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Malawi: Lawyers announce lawsuit demanding British American Tobacco compensate families working under poverty wages on tobacco fields; Company comments included

In October 2019, human rights lawyers from Leigh Day announced they were preparing a lawsuit against British American Tobacco (BAT), on behalf of children and families in Malawi, working on tobacco fields supplying the company.

They are acting for nearly 2,000 claimants, arguing that the company is guilty of 'unjust enrichment'. While BAT argue they have told families not to use their children as unpaid labour, the lawyers say that families cannot afford to work in the fields without including their children, because they receive so little for their crop.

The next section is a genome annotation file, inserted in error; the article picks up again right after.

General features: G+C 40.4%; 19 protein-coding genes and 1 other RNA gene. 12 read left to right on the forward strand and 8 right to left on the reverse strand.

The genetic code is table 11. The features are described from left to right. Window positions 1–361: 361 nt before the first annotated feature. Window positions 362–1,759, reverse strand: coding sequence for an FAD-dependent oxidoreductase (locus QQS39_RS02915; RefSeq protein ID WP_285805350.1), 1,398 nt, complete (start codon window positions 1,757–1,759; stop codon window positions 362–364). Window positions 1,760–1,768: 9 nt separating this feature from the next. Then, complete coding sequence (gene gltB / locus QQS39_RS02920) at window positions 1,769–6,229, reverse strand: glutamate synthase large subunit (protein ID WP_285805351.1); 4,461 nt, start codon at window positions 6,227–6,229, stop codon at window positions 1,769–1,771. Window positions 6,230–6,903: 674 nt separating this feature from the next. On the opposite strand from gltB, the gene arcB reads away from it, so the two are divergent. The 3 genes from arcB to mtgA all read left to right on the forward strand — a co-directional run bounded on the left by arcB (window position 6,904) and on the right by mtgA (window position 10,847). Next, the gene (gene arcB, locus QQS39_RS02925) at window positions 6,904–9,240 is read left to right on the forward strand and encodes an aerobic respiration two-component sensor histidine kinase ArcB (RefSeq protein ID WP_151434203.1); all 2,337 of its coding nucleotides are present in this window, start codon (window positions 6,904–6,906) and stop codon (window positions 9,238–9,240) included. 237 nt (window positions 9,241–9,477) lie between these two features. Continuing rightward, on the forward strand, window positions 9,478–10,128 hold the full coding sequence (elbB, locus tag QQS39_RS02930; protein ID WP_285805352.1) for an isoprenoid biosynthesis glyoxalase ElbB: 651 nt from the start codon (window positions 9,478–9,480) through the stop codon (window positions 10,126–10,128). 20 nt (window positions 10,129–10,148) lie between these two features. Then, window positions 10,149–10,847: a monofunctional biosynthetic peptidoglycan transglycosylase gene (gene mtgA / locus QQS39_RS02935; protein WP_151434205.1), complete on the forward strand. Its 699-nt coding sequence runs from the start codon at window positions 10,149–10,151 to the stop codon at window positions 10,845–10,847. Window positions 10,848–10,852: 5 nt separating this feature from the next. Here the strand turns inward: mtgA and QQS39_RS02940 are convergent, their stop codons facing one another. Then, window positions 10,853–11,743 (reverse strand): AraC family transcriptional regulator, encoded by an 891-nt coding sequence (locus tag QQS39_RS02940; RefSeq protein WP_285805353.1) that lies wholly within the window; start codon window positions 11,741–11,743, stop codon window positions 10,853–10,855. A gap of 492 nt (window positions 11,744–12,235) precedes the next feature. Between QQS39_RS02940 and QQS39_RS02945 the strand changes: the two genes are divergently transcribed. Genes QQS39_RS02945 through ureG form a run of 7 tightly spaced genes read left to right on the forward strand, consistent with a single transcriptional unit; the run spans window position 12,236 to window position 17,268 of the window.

The lawyers also argue that the work these families do are forced or bonded labour, because they are misled when recruited, often promised food, accommodation and a lump sum of cash, are afraid to leave, and quickly get into debt.

Although BAT separates itself from the farmers by commissioning separate companies to buy the tobacco leaf from the farms, the lawyers state that responsibility rests with BAT, as they decide how much is paid for tobacco leaf.

Following the announcement, the US government suspended all imports of tobacco from Malawi over the child labour allegations. , A Withhold Release order was issued, meaning shipments arriving in the United States would be detained at the port of entry, and importers would have to prove the tobacco was not produced with labour prohibited under US law, to have the shipment released.

Comments from BAT can be found below.

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